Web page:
Meeting date: Thursday, September 23, 2021
Meeting of the Parliament (Hybrid) 23 September 2021 [Draft]
Agenda: General Question Time, First Minister’s Question Time, Fetal Alcohol Spectrum Disorders Awareness Day, Point of Order, Portfolio Question Time, Point of Order, Decarbonising Scotland’s Transport, Carer’s Allowance Supplement (Scotland) Bill: Stage 1, Carer’s Allowance Supplement (Scotland) Bill: Financial Resolution, Parliamentary Bureau Motion, Decision Time
- General Question Time
- First Minister’s Question Time
- Fetal Alcohol Spectrum Disorders Awareness Day
- Point of Order
- Portfolio Question Time
- Point of Order
- Decarbonising Scotland’s Transport
- Carer’s Allowance Supplement (Scotland) Bill: Stage 1
- Carer’s Allowance Supplement (Scotland) Bill: Financial Resolution
- Parliamentary Bureau Motion
- Decision Time
Fetal Alcohol Spectrum Disorders Awareness Day
I remind members of the Covid-related measures that are in place and that face coverings should be worn when members are moving around the chamber and across the Holyrood campus.
The next item of business is a members’ business debate on motion S6M-01089, in the name of Siobhian Brown, on fetal alcohol spectrum disorders awareness day, 9 September. The debate will be concluded without any question being put.12:51
I thank everyone who supported my motion to recognise international fetal alcohol spectrum disorders awareness day on 9 September, allowing for it to be debated. Fetal alcohol spectrum disorders, commonly known as FASD, deserve national attention and awareness.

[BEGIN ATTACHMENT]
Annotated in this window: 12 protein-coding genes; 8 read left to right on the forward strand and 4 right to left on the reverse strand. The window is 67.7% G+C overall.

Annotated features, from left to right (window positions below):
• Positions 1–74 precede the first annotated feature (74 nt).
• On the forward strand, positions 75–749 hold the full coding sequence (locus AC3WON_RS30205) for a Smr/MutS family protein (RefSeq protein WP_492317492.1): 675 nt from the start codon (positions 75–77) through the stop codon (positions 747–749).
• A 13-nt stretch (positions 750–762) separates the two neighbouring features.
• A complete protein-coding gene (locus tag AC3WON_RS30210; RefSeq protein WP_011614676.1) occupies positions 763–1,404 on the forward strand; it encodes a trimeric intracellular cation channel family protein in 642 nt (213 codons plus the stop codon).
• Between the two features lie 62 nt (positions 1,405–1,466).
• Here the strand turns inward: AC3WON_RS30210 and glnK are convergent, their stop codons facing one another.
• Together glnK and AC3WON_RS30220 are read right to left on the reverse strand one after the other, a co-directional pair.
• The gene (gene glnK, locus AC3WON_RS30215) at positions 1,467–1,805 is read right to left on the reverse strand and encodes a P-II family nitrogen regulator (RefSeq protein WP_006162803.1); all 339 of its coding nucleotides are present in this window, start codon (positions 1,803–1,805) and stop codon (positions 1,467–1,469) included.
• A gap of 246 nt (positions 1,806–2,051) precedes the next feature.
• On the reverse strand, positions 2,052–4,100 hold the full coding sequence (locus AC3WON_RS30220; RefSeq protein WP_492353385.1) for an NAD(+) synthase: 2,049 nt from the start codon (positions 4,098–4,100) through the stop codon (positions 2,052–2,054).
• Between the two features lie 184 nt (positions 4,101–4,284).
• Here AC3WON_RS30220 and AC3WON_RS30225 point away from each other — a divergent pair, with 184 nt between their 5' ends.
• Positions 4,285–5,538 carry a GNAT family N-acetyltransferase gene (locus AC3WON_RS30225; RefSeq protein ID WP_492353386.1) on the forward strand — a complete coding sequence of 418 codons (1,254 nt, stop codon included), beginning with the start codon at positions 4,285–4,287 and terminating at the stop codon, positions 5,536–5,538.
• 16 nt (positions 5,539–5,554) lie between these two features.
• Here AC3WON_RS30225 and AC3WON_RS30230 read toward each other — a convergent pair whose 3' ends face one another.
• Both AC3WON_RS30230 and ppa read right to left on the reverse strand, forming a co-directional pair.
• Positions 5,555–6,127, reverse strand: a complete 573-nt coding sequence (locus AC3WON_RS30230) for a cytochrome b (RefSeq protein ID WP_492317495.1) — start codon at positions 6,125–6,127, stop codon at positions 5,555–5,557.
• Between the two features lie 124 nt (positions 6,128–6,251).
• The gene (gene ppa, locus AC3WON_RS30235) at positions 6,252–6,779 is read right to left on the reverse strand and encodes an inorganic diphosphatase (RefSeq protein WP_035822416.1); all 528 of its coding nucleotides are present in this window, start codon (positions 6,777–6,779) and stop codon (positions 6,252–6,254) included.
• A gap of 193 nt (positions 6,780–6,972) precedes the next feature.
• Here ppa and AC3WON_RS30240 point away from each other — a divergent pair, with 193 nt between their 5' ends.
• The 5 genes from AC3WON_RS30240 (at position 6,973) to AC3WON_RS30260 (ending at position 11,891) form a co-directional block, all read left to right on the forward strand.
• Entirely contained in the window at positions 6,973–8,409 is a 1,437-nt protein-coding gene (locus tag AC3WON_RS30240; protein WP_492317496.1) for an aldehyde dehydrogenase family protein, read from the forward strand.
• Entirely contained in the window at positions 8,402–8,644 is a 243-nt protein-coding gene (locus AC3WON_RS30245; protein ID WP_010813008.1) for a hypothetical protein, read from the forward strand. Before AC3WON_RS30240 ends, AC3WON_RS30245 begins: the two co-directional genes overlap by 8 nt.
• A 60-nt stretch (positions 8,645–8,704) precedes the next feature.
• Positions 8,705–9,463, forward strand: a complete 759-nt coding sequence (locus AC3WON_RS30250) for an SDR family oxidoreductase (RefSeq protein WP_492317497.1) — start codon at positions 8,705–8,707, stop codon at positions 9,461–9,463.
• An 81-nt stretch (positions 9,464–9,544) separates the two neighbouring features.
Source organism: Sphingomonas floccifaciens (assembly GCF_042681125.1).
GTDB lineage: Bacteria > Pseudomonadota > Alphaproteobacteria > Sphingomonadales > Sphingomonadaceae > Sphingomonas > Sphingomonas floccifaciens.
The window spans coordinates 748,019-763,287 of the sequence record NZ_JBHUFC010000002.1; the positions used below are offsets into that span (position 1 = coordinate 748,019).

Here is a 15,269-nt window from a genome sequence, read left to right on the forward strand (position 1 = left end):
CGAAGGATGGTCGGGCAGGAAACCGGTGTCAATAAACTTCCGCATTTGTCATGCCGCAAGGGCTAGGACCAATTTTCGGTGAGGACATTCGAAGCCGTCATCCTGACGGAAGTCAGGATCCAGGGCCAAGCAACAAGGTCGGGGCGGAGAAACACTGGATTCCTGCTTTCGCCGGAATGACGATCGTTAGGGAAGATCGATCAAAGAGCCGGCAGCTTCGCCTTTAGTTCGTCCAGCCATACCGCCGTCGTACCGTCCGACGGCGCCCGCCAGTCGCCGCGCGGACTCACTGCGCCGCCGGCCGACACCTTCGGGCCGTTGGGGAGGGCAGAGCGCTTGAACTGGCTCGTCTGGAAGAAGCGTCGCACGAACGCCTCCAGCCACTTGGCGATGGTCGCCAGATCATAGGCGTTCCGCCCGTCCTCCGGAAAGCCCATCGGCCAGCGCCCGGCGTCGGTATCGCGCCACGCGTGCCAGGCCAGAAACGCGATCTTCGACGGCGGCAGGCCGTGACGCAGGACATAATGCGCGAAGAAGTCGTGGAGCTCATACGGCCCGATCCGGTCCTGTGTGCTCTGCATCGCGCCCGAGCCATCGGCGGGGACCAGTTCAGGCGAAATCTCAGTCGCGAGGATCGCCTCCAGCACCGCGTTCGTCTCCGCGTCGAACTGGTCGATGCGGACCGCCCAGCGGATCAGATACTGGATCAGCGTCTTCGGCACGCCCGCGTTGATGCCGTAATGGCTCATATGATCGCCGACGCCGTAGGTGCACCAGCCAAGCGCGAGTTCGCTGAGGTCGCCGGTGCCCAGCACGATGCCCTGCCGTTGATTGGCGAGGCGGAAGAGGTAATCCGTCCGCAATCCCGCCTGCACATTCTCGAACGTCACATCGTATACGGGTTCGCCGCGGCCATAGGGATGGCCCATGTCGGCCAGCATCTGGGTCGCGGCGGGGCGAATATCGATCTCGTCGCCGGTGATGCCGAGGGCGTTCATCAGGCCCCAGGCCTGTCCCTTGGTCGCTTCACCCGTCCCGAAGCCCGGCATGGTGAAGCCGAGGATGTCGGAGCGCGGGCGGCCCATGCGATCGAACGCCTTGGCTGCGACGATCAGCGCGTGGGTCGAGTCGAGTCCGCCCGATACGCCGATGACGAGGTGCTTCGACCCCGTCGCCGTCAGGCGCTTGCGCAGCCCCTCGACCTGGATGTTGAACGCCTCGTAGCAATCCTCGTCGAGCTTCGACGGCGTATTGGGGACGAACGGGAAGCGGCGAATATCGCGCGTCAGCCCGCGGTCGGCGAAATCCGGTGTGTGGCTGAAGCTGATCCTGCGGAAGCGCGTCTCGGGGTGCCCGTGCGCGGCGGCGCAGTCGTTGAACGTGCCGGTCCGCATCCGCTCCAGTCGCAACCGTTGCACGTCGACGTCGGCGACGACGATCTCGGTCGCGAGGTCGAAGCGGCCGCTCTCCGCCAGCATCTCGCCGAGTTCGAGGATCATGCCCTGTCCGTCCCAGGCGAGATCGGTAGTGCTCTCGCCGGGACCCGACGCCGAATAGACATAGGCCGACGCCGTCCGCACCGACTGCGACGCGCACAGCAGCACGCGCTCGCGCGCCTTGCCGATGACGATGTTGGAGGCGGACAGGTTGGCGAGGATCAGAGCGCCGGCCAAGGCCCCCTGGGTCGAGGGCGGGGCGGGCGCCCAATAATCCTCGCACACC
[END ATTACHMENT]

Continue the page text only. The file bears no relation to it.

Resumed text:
In my motion, I pay recognition to the work that is done by Oshay’s, an organisation in my constituency of Ayr that?provides?support, advice and guidance for parents and?carers?of children who are affected by FASD. Oshay’s was founded by Maryellen and Billy McPhail. The McPhails have been fostering for more than 20 years and have looked after more than 50 foster children during that time. Over the years, the McPhail family has been shocked to learn of the prevalence of FASD—in children in care in particular—and about the lack of resources for affected families and foster families. The story of the Oshay’s charity, however, is one that spreads hope: the hope that those with FASD can lead a thriving and fulfilling life with the right support in place.
I will tell you the story of Taylor, Maryellen’s?and Billy’s son, who was given an FASD diagnosis as a baby. At the time, that was quite rare—it came about only because the doctor noted the mother’s alcohol dependence on the baby’s medical notes. Clinicians told the McPhails that Taylor would never walk, talk or sit up. Taylor, supported by Maryellen and Billy, had other ideas and surpassed all those milestones. To cut a long story short, he is now in mainstream education.
Taylor proved, in part, to be the inspiration for the charity. When he was nine years old, he?wrote?a book about an octopus called Oshay. In the story, Oshay the octopus was invited to a party but was worried that his tentacles would get stuck on the slide. All his friends lent him their socks to wear, which meant that Oshay could be just like everyone else, go down the slide and enjoy the party. That story, written by Taylor, shows how we want Scotland to treat those who are like Oshay. The answer is not to try to make the person fit in but to make the surroundings fit the person—and then everyone can enjoy the metaphorical party.
How common is FASD? It is estimated that around 4,500 people in Scotland have Down’s syndrome, around 44,000 have autism and around 37,000 have attention deficit hyperactivity disorder. It is estimated that close to 285,000 people in Scotland could have FASD.